CLIMB-THAL-111 is measuring how many patients will be able to achieve a sustained reduction of infusions of at least 50% for at least 6 months, starting 3 months after infusion. CLIMB-SCD-121 is measuring how many patients with 20% fetal hemoglobin or more can sustain that level for at least 3 months, starting 6 months after infusion.

For those with SCD, targeting BCL11A appears “particularly advantageous,” according to a separate group of authors from Dana-Farber/Boston Children’s Cancer and Blood Disorders Center, who also published results in NEJM.13 According to those authors, when BCL11A is suppressed, the rise in fetal hemoglobin is accompanied by a drop in sickle hemoglobin. Even small changes in these levels have major effects on the process that alters red blood cells, which creates the misshapen “sickle” effect that causes these cells to clog blood vessels and restrict oxygen flow.

CLIMB-THAL-111

Frangoul reported on the 7 patients in the beta thalassemia trial. In CLIMB-THAL-111, fetal hemoglobin accounted for about half of total hemoglobin on average by the 2-month mark (5.1 of 10.5 Hb g/dL) and by the 12-month mark, Of 12.4 Hb g/dL total hemoglobin, almost all—12.1 Hb g/dL— was fetal hemoglobin.11

No patient needed a transfusion after the 2-month mark, and the first enrolled patient in the study has not had a transfusion in 22 months, after previously receiving 34 units of red blood cells a year.

CLIMB-SCD-121

Frangoul reported the data on the 3 patients individually; each has seen gradual improvement in fetal hemoglobin levels. The patient who has been infused the longest has gone from 9% fetal hemoglobin prior to infusion to 43% at 15 months post infusion.12

In both CLIMB-SCD-121 and CLIMB-THAL-111, measures of the BCL11A gene editing in patients bone marrow are holding at the 6-month mark, and at the 12-month mark for those who have reached it.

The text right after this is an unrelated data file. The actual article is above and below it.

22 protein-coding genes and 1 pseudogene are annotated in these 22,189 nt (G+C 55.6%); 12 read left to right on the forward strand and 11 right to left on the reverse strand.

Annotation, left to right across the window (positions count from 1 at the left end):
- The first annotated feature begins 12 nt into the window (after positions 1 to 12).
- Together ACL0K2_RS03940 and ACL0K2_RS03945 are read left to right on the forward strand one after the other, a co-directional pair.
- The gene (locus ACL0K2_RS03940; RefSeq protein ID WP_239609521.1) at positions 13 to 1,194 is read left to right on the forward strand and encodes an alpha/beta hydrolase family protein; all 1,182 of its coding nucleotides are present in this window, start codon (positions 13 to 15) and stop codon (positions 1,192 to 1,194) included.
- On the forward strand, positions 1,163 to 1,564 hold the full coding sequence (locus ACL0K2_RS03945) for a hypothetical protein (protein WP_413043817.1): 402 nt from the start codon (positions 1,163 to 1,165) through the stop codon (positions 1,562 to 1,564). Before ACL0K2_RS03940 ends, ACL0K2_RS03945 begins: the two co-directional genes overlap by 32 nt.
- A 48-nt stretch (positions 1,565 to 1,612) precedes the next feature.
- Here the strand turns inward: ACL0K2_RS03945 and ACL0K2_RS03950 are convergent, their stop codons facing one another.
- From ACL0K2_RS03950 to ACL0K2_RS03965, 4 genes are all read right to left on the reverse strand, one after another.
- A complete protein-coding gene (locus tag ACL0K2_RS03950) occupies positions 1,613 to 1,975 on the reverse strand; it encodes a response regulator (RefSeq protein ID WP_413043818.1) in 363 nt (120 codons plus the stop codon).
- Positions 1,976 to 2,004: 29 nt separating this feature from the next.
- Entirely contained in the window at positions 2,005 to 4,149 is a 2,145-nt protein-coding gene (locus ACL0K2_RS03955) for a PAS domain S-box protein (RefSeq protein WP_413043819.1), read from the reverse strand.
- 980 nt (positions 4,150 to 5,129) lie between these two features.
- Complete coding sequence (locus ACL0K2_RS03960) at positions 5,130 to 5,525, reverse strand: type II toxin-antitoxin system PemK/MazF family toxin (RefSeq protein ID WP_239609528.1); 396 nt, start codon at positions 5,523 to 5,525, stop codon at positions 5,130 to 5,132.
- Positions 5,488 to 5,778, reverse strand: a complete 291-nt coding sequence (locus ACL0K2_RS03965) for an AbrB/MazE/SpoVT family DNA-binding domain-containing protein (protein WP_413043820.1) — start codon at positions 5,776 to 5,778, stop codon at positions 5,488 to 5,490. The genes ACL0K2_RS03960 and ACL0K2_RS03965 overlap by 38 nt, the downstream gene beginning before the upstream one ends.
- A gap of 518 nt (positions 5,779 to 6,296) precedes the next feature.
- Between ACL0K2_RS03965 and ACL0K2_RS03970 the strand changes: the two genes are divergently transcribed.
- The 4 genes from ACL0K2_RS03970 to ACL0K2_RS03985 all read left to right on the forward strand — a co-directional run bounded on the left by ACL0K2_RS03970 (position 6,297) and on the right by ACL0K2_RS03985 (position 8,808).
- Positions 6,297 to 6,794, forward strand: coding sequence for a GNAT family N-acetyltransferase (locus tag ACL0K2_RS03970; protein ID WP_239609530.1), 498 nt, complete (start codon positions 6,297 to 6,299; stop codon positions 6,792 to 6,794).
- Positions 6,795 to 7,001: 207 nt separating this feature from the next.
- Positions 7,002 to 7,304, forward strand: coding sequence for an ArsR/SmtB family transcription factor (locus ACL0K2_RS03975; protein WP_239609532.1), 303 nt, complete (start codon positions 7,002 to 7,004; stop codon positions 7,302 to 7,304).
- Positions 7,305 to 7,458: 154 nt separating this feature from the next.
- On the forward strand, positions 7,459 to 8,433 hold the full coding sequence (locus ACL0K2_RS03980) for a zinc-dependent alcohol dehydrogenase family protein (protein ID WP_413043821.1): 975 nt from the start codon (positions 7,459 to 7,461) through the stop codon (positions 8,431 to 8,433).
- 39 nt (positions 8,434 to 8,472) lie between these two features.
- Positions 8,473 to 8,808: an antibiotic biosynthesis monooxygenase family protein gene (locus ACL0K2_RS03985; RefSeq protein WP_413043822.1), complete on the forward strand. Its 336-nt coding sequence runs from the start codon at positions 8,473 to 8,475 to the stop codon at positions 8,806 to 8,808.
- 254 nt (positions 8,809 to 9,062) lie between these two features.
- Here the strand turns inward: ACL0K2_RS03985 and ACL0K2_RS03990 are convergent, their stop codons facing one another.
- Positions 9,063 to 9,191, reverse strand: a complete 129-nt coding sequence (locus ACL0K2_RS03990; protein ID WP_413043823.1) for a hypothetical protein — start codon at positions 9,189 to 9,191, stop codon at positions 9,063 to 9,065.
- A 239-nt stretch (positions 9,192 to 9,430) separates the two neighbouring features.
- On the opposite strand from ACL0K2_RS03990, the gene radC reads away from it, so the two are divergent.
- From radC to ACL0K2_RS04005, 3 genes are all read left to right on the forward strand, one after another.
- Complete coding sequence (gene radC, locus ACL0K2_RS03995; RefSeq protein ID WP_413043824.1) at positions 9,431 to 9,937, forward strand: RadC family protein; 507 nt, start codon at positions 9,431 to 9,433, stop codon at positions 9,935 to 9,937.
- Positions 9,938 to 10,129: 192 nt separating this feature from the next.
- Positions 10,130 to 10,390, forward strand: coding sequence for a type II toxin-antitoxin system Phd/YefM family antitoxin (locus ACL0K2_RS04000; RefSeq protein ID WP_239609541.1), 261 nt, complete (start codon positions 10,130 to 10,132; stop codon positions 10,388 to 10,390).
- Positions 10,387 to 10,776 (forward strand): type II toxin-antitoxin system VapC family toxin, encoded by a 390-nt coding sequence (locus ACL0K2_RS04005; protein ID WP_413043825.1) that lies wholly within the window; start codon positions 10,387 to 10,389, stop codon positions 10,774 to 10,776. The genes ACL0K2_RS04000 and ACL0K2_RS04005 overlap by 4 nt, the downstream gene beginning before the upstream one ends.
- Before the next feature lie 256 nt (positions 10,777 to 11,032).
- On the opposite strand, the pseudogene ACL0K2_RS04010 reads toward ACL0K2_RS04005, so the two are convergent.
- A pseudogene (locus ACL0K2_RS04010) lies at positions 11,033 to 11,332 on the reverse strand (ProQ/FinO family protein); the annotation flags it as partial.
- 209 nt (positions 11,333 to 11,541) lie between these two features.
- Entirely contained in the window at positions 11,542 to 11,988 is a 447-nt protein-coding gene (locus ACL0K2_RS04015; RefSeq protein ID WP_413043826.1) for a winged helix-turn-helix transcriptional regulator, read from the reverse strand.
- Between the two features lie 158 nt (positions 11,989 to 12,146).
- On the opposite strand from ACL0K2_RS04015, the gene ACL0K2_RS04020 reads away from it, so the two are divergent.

Adverse Events (AEs)

In all 7 patients in the CLIMB-THAL-111 trial, the safety profile was consistent with patients taking busulfan myeloablation, given to patients preparing for stem cell transplant. Four serious AEs were reported in 1 patient with headache, hemophagocytic lymphohistiocytosis (HLH), acute respiratory distress syndrome, and idiopathic pneumonia syndrome; all were in the context of HLH and had resolved by the time of the analysis. One long-term consequence is not known: whether women who receive this treatment will be able to become pregnant, given the production of fetal hemoglobin. No other SAEs were reported for the TDT patients or for any SCD patients.

When Frangoul was asked if the CRISPR technology resulted in off-target edits, he replied that this was examined in the NEJM paper and none were found. “We are tracking patients with sequential marrows to evaluate for any long-term genetic abnormalities,” he said. “We have not seen any yet.”

Perhaps the most important outcome was not precisely measured: One questioner asked what it’s been like for patients when a life with chronic illness has changed for the better.

Frangoul brightened with the perspective of a physician who has treated many sickle cell patients. “This has been transformative to their lives. It really changed them for the better,” he said. “I cannot tell you how grateful patients are and how well they feel.”

References

1. The Nobel Prize in Chemistry 2020. News release. The Royal Swedish Academy of Sciences; October 7, 2020. Accessed December 12, 2020. https://www.nobelprize.org/prizes/chemistry/2020/press-release/

2. Frangoul H, Bobruff Y, Domenica Cappellini M, et al. Safety and efficacy of CTX001 in patients with transfusion-dependent β-thalassemia and sickle cell disease: early results from the CLIMB THAL-111 and CLIMB SCD-121 studies of autologous CRISPR-CAS9–modified CD34+ hematopoietic stem and progenitor cells. Presented at: 62nd American Society of Hematology Annual Meeting and Exposition; December 5-8, 2020; virtual. Abstract 4. https://ash.confex.com/ash/2020/webprogram/Paper139575.html